This stream is also where the King was known to play games with his top officials. He would send wine cups from the top part of the channel for his subjects to catch. If they failed to do so, they’d have to drink three times — which by Korean drinking standards isn’t really a punishment.
You can also find the “Soyoam Rock” above the stream. Inscribed is a poem about the gorgeous Ongnyucheon landscape, said to be authored by King Sukjong himself.
Best Picture Spots at Changdeokgung Palace
- Donhwamun Gate
This is a two-story wooden gate that not only provides passage into Changdeokgung Palace, but is also used for surveillance. You can pose on the wide stone bridge in front of the gate, which will include the billowing trees and the vibrant flowers planted near parts of the wall.
- Injeongjeon (Hall of Benevolent Rule)
This is the throne hall of Changdeokgung, where they hold major state events like the coronation ceremony and the state banquets for foreign delegates. You can’t enter the hall, but you can pose on the platform in front of it to show off the throne behind you.
Here, you’ll see the best of Korean Architecture. The best places to appreciate this style is in the courtyard and the terraced garden that leads to Maebong Peak.
Inside Seonjeongjeon lies a narrow colonnaded area that once served as a royal funeral site. It’s known to be the only remaining funerary building in any of the still-standing Seoul palaces. It may not be the typical “best picture spot,” but it’s evidence of being inside a rare historical spot.
- The Staircases between the Tongmyongheon & Yanghwadang and the Yeongchunheon & Jipbokheon buildings
Since this is the area where the queen & the concubines used to stay, there is a large staircase (with a slippery stone formation before the first step) that takes you to an elevated path that showcase this vast residential ground.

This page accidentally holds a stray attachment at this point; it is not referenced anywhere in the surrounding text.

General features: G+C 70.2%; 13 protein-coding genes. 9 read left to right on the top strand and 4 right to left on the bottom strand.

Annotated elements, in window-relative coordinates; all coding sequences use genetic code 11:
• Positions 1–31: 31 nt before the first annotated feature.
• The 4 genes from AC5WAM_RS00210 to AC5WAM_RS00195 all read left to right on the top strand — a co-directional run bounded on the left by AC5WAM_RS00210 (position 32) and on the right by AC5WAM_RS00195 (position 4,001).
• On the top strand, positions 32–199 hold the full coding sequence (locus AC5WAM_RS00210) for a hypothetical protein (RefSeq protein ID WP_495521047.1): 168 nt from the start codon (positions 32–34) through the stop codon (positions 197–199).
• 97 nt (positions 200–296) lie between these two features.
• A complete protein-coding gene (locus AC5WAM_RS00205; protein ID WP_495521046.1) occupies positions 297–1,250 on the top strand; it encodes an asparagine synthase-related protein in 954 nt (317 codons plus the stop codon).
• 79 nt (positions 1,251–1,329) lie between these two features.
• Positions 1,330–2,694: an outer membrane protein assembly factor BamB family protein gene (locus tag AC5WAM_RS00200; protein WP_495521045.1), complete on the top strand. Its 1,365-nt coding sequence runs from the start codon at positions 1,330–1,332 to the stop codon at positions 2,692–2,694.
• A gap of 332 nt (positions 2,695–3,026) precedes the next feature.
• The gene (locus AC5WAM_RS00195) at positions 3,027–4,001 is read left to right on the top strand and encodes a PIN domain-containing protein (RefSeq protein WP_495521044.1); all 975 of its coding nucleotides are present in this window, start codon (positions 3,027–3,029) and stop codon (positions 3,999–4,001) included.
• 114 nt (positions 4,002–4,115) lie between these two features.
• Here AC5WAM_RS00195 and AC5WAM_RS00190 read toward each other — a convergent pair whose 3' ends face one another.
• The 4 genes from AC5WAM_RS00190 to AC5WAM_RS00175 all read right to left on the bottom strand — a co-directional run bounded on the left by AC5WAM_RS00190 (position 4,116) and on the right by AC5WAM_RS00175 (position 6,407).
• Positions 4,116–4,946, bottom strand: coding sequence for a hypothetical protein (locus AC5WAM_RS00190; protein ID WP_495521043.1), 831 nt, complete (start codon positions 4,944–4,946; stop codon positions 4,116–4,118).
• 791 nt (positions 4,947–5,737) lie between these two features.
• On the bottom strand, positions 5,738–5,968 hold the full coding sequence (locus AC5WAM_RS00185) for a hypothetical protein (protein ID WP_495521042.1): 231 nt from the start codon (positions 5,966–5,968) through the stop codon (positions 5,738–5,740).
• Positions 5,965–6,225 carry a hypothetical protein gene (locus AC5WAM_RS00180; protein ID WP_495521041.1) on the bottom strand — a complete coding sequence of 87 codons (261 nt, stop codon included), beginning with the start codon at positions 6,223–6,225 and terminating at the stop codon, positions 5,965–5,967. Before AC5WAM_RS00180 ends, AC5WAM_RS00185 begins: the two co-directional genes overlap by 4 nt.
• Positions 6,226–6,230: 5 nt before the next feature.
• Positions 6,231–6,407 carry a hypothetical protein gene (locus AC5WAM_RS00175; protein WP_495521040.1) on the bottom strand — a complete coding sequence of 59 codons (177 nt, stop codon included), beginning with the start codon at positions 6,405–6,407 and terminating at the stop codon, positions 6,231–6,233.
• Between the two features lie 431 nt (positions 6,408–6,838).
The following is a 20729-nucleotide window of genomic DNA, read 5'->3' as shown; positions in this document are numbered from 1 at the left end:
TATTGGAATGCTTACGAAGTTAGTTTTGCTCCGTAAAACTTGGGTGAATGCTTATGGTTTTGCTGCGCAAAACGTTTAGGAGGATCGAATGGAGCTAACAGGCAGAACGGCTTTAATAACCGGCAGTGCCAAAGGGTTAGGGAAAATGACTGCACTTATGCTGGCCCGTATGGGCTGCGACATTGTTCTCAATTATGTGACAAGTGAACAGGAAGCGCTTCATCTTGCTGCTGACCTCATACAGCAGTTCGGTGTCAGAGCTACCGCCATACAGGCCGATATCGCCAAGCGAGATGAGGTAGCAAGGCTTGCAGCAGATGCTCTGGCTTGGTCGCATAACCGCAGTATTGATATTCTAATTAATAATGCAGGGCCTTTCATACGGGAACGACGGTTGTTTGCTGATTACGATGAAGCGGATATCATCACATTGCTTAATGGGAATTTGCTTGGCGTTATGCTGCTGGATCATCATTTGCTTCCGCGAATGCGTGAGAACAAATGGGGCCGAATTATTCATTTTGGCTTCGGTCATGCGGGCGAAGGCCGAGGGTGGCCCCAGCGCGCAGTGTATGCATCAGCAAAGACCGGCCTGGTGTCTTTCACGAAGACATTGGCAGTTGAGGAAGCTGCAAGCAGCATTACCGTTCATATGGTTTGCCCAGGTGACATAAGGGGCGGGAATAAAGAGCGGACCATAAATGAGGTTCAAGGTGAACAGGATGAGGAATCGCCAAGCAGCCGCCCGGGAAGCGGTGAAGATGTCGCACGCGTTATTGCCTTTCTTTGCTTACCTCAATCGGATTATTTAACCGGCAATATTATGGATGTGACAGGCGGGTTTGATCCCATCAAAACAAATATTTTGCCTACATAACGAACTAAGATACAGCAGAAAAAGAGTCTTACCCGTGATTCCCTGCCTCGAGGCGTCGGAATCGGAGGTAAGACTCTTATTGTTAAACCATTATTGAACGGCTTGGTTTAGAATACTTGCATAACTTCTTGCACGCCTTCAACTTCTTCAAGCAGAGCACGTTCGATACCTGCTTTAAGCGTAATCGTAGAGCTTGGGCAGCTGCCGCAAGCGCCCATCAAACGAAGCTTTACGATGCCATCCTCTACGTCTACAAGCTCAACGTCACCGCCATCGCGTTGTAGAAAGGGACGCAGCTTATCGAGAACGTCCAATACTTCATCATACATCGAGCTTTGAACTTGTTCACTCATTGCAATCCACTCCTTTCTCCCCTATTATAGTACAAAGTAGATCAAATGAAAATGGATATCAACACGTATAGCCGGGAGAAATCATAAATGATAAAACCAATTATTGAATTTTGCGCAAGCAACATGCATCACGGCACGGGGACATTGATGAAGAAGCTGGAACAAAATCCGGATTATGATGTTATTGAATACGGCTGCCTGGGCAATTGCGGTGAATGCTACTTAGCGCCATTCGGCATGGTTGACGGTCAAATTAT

If you stand on top of the staircase, facing the trail, it makes for a nice photo that includes the houses below, as well as the view of the Seoul skyscrapers and N-Seoul Tower behind you. Then you can have someone take a picture of you from below so that the nice, billowing trees of the hiking trail are included in the shot.
- Gate of Eternal Youth
Within the Secret Garden lies the stone-framed gate of eternal youth. Inscribed on top of it are three Chinese characters that identify it as such. Not only that, once you pass by this gate, you will be blessed with a long life. Whether this is true or not, this is a perfect place to take a hanbok selfie because it looks like an old-timey frame.
How to Rent a Hanbok Near Changdeokgung Palace
As I have mentioned earlier, the 10-minute walk that takes you to the palace has a lot of hanbok rental places. Below is a list of the ones that have a hassle-free transaction as well as good customer reviews. You can also negotiate to have these sent to you via courier, or you can just pick them up personally from the store.
My opinion is that if you plan to spend a whole day in Changdeokgung Palace, or you have plans to move from one place to another, a whole-day rental makes a lot of sense. However there are options that let you borrow hanboks for just an hour or two.
The only downside is that their websites are in Korean, so you’ll have to use Papago to make the process easier.
Addess: 2F Hostel Korea (호스텔코리아 창덕궁점), 85, Donhwamun-ro, Jongno-gu, Seoul 03131
A 24-hour hanbok rental for a single person can cost between ₩50,000 and ₩200,000, while rentals for couples can cost between ₩99,000 and ₩220,000. A child’s hanbok ranges from ₩40,000 to ₩50,000.
If you have a Discover Seoul Pass, you can enjoy a 20% discount on any kind of hanbok, as well as use their hairstyling service. You can pay in cash on the spot or through online banking, though foreigners are just recommended to pay in cash or book in advance.
- Changdeokgung Su-Hanbok
Address: 서울특별시 종로구 돈화문로 98, Donhwamun-ro, Jongno-gu, Seoul, 03134
This is a convenient hanbok rental service near Changdeokgung Palace. Aside from being the closest, there are plenty of styles you can choose from, and all you have to do is walk in; there’s no need to reserve in advance.
Prices depend on the style you’ve chosen, but it should be similar to Hanboknam’s. However if you’re looking for a specific style, it wouldn’t hurt to inquire directly by calling their number: 02-747-2546.
Where to Eat Near Changdeokgung Palace